The likes of Ola, Uber, Meru, Tabcab and other such app- and phone-based taxi services (also called radio taxis) are tilting the balance against cars. There is a net social benefit for taking cars off the road, and radio taxis may be close to achieving that in one area at least.
A smart city – or any city which wants that title – should emphasise public transport over private. Unfortunately, the Indian context has favoured private transport (cars, mobikes) over buses and metros (so far), and real estate interests have ensured that people are forced out of towns to distant suburbs, which necessitates the ownership of a car or two-wheeler merely as a means for daily commute.
One hopes that the prime minister’s smart cities mission gives primacy to public transport and taxes private vehicles heavily for the privilege of ownership and use. If smart cities don’t do that, we will get dumb results – traffic jams, pollution, and a general decline in public well-being.
However, technological developments and entrepreneurship are lending a helping hand to make existing cities smarter. They are changing the economics of private vehicle ownership in the metros. The likes of Ola, Uber, Meru, Tabcab and other such app- and phone-based taxi services (also called radio taxis) are tilting the balance against cars.
Consider the costs and benefits of owning car.
#1: You are buying a depreciating asset. This is a cost few buyers take into account while buying a car
#2: You have maintenance and related costs: quarterly servicing, accidents and repairs, loan servicing costs (EMIs), parking and annual insurance.
#3: Then you have running costs: you have to pay for the fuel, parking (both at home and where you work), and possibly keeping a driver.
Let’s try computing these costs.
If you are buying a Rs 5 lakh car with a Rs 4 lakh loan by putting in Rs 1 lakh of your own money, these are your costs of ownership: For a Rs 5 lakh car, the interest payment on a Rs 4 lakh, five-year loan will be around Rs 1,33,000 at 12 percent interest. That’s an average of Rs 2,216 per month. In five years, your car would have depreciated from Rs 5 lakh to Rs 2.5 lakh (which could be its resale value). This means depreciation would have cost your another Rs 4,166 per month. Add an average monthly cost of another Rs 1,500 for insurance and servicing costs, and your monthly costs of car ownership are already Rs 7,882.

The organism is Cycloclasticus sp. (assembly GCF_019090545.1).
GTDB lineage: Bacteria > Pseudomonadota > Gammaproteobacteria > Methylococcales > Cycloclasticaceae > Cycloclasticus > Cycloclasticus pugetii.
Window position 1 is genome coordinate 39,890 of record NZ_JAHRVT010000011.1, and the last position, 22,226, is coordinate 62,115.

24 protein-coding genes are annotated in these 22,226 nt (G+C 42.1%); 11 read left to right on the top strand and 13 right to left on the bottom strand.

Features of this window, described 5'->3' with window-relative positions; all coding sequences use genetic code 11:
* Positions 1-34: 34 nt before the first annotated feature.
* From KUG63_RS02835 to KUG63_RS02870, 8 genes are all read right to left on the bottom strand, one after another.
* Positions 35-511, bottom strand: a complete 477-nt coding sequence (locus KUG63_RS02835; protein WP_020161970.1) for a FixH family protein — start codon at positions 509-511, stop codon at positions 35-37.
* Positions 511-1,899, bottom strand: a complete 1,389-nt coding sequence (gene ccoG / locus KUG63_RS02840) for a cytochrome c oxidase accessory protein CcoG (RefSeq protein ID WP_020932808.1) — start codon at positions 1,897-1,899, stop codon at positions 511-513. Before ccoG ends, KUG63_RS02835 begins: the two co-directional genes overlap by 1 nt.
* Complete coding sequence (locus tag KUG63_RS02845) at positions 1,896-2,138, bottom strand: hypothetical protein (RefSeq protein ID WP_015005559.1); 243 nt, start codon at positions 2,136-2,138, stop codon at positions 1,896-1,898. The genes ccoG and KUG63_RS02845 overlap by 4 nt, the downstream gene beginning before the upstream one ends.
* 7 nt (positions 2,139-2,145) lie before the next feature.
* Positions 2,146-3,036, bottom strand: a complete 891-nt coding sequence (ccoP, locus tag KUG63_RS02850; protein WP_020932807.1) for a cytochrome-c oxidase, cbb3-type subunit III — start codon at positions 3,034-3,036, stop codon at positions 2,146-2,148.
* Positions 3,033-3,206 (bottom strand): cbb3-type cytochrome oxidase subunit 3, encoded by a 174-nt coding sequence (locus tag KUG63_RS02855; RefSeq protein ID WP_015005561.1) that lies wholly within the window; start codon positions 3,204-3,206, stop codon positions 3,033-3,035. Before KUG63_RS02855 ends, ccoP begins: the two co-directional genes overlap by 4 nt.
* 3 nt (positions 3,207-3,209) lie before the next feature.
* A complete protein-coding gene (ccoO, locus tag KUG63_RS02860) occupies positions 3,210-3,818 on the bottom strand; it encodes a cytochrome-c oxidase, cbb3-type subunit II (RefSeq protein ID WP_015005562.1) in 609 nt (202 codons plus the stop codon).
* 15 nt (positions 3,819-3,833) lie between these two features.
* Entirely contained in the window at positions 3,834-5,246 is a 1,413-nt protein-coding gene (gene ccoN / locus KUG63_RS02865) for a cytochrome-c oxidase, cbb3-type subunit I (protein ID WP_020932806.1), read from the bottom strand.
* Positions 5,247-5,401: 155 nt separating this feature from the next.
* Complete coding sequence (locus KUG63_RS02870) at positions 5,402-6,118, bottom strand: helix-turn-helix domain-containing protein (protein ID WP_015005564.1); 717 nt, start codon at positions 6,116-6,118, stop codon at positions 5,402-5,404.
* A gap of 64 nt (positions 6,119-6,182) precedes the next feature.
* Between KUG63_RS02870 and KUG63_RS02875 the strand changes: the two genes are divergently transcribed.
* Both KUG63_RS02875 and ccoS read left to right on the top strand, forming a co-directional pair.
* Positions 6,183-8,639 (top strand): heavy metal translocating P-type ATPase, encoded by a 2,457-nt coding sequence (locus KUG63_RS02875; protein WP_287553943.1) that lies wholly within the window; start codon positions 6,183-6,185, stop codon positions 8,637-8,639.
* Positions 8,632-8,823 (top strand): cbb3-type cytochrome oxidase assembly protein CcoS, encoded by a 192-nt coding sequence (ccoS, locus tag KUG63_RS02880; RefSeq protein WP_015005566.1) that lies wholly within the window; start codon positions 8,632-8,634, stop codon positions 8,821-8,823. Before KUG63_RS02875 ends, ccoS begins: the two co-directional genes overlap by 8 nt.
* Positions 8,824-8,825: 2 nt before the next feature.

Now add fuel and parking charges. Assume you are doing 20 km a day for 25 days a month, and the car averages 12 km in city driving conditions. At current petrol prices of Rs 70 a litre (roughly the mid-point petrol price between cheap Delhi and costly Mumbai), you will pay Rs 2,916 for petrol, and possibly another Rs 500 parking (I am being very conservative here).
So where are we? You monthly cost of owning a car and driving it yourself is around Rs 7,882, plus Rs 2,912 (for fuel) and Rs 500 for parking. That’s a cost of Rs 11,298 per month.
If you hire a driver, that’s another Rs 12,000 a month.
Now consider the prospect of using a taxi – the Ubers, Merus and Olas of the world.
Uber charges Rs 10-13 per km, Ola around 13-16 per km, and Meru around Rs 20 per km (I am oversimplifying here in order to make comparisons, for there are some complications like minimum fares that Ola and Meru charge that I am not taking into account. Also, their higher rates may be due to a user’s ability to book them in advance, and lower surge pricing - higher fares if demand for taxis soars at any point of time. Ola and Meru rates are lower for their new minicabs, which may be comparable to Uber’s basic rates).
For 20 km a day (500 km a month for 25 days), Uber will cost you anywhere in the range of Rs 5,000-6,500 per month (assuming no surge pricing; a Ola Mini or Meru Rs 1,000-2,000 more.
But any which way you use a call taxi, your monthly costs will not exceed Rs 7,000-8,000 for the distances mentioned. Compare this with your ownership cost of over Rs 11,000 a month.
Costs and comparisons will vary depending on distances travelled, but the logic may then actually worsen for car ownership if the distance travelled is more, since depreciation is faster, petrol costs higher, and drivers may also be needed to find the requisite parking.
This does not mean people should stop buying cars, but the reason for buying them has to be related to status, convenience, and other things, not cost-benefit. Over time, the success of radio taxis will take more cars off the road. There is a net social benefit for taking cars off the road, and radio taxis may be close to achieving that in one area at least.
Clearly, few people calculate the real cost of car ownership. Time they did.
The writer is editor-in-chief, digital and publishing, Network18 Group.